Kasey Darling, Alumni Relations Coordinator, Charles Koch Institute
Cato Intern Class Summer 2012
How did you learn about the Cato Institute? What made you want to be an intern?
Heading into freshman year at Hillsdale College, I knew I wanted to intern in Washington, DC for as many summers as possible. I started my search early and found Cato through Google and asking my dad about well‐known “fiscally conservative, socially liberal” organizations. When I started interning at Cato in June, I knew hardly anything about libertarianism. I knew Cato was impactful, but I didn’t realize the reach it had, and I wasn’t even sure what a think tank was. I entered that summer ready to learn as much as possible and was fortunate enough to have fellow interns who helped me learn along the way.
How did the internship affect the way you think about public policy and/or political philosophy?
The Cato internship experience helped to shape the way I think about public policy towards freedom for all people. Many of the issues we discussed were things that I previously held a more conservative view on, and it was eye‐opening to confront the same issues from the libertarian perspective.
What kind of work are you doing now?
Currently, I work at the Charles Koch Institute as the Alumni Relations Coordinator. This position is about external relations and outreach—connecting our alumni to opportunities available through CKI and other partner non‐profit organizations. My day‐to‐day centers around being a connector between our alums and other resources, identifying future event and project opportunities, and talking about the existing opportunities offered through CKI.
What advice can you offer to fellow alumni who want to secure a job like yours?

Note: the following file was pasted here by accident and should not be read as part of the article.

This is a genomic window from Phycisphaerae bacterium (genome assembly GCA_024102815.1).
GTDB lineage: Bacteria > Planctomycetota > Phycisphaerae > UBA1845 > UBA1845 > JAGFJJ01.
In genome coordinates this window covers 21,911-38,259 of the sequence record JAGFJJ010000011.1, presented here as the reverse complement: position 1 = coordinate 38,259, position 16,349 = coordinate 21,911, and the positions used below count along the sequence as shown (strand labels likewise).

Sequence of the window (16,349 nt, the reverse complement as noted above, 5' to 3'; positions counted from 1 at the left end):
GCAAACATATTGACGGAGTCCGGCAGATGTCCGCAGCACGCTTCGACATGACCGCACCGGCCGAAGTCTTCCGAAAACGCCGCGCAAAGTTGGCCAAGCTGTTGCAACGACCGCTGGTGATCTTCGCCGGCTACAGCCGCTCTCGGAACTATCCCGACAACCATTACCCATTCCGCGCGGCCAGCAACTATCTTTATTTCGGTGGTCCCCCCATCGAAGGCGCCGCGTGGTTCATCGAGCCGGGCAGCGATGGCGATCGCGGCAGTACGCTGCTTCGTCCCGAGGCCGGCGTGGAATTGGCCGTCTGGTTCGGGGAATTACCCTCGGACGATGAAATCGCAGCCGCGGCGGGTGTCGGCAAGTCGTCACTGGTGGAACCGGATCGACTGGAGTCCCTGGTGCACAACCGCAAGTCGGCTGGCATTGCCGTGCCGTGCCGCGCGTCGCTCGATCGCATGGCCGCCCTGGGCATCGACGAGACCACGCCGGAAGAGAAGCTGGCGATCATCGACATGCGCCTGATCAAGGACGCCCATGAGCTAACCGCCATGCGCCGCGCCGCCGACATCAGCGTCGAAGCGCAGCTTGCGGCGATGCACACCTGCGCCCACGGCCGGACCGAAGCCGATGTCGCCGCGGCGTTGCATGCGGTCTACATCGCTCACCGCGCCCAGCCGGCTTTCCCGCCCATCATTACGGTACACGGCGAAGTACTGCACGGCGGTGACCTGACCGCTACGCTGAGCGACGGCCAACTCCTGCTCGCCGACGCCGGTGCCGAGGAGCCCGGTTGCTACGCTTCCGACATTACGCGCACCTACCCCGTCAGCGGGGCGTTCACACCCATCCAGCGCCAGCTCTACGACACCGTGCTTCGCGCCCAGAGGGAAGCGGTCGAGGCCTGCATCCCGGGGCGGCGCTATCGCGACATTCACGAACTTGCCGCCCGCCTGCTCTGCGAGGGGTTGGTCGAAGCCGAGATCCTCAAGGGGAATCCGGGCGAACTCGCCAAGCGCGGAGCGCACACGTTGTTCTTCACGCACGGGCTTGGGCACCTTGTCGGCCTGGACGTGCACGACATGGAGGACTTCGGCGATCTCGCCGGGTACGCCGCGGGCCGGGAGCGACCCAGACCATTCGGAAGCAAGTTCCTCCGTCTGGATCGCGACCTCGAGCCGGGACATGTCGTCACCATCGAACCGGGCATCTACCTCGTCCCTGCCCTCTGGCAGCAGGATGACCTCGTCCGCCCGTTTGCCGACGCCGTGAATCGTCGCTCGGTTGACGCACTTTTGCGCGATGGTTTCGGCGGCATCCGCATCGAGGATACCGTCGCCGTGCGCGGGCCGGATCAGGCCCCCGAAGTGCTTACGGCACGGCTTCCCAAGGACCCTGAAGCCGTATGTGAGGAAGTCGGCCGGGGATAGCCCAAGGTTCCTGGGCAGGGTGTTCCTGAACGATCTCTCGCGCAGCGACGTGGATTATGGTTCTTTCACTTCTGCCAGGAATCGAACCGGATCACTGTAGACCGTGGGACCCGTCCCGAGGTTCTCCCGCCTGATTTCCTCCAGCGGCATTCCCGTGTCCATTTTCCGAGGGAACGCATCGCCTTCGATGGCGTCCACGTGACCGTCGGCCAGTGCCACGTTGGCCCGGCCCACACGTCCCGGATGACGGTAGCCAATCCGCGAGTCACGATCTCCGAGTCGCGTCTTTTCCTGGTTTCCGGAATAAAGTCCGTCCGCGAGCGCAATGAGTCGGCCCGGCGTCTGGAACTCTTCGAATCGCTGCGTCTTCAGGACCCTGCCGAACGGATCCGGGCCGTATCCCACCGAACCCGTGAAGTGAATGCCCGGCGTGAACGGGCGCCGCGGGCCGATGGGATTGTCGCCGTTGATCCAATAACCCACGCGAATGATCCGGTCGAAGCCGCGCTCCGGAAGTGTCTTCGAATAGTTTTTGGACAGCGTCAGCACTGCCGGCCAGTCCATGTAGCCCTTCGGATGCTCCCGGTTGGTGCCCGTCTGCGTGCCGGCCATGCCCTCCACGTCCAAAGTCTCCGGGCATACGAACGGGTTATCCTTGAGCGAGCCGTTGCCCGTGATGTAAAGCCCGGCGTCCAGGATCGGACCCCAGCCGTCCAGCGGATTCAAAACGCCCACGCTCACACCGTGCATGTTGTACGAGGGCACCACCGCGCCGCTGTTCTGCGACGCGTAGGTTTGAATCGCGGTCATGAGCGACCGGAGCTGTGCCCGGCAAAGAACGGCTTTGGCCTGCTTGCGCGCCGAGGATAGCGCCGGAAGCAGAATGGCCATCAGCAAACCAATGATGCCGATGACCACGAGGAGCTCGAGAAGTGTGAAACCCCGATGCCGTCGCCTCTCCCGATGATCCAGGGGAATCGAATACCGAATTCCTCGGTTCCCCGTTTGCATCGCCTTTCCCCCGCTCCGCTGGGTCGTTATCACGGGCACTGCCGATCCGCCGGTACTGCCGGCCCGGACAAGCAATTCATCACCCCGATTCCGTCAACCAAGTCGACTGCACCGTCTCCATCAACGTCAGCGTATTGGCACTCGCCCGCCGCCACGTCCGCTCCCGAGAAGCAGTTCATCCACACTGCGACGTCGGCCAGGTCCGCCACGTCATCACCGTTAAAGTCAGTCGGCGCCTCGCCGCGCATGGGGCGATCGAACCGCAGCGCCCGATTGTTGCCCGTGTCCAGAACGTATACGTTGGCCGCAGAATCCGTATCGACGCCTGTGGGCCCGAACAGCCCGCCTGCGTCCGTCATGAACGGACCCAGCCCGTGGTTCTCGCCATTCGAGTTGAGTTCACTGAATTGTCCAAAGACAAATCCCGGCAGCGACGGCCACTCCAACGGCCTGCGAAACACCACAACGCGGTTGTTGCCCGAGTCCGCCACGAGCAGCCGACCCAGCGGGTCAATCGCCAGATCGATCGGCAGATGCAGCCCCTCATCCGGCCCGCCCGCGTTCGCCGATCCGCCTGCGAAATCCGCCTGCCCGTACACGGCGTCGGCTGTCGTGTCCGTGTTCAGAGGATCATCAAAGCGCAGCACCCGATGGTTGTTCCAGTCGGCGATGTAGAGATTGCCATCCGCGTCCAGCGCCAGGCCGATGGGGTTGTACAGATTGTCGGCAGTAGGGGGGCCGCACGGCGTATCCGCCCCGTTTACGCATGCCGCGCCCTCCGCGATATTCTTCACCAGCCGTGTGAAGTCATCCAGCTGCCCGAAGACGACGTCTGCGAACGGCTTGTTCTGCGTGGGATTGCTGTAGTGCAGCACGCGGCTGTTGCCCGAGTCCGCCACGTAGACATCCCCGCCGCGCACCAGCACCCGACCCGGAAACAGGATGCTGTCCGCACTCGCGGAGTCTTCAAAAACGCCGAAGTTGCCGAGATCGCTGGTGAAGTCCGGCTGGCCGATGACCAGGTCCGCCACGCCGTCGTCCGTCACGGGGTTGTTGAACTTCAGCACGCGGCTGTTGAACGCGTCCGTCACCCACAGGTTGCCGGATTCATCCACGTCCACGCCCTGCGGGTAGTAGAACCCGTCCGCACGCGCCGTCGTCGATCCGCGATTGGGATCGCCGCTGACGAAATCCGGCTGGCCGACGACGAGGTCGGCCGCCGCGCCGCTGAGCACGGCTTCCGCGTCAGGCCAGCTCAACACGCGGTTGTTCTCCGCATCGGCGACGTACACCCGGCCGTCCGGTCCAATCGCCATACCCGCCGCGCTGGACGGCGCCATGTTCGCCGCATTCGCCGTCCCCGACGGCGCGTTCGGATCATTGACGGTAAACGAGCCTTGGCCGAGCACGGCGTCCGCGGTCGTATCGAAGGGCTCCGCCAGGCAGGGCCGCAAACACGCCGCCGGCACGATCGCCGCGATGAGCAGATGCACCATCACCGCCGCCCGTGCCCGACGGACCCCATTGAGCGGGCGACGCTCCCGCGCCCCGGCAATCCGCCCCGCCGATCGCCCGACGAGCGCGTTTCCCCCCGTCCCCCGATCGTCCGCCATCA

The importance of growing and maintaining a robust network cannot be overstated. It’s important to know what you want and to have your elevator pitch ready when meeting new people because, in my experience, people are eager to be helpful. External relations and outreach positions aren’t always listed on a job board, but if you can show your passion for the vision and the mission of the organization you’re interested in, chances are the organization will be able to find a position for you. Anyone interested in a relationship‐building career path needs to be comfortable asking questions to gain a deeper level of understanding, be able to quickly make connections, and have an aptitude for remembering names and faces.
What’s a change—a policy perspective, a philosophical point, a messaging strategy, anything—that you would like to see in the libertarian community?
An increase in the understanding that we, overall, agree about the big issues. The liberty movement needs to stop focusing on the smaller, less‐relevant, often divisive issues when we talk to new audiences. If we focused on the foundations of freedom for all people and limited government to get us there, we would be able to attract generations of people to liberty as a way of life.
Are there any important ideas (policy, philosophy, or something else) to which you subscribed for a long time, but now believe to be erroneous?
Perhaps I didn’t spend adequate time thinking about it, but I largely subscribed to a “tough on crime” attitude, without much thought about the individuals that society imprisons. The current push for criminal justice and policing reform has opened my eyes to the fact that the United States has an ineffective criminal justice system. Many of our laws (including absurd mandatory minimums) have resulted in too many people serving prison sentences—often for deeds that shouldn’t be crimes in the first place – without a thought for what will happen when they reenter society. In this sense, our criminal justice system is creating a society with greater levels of unrest and less peace and overlooks human dignity.
What makes you feel most optimistic about the future of liberty?
The passionate people who make up the movement.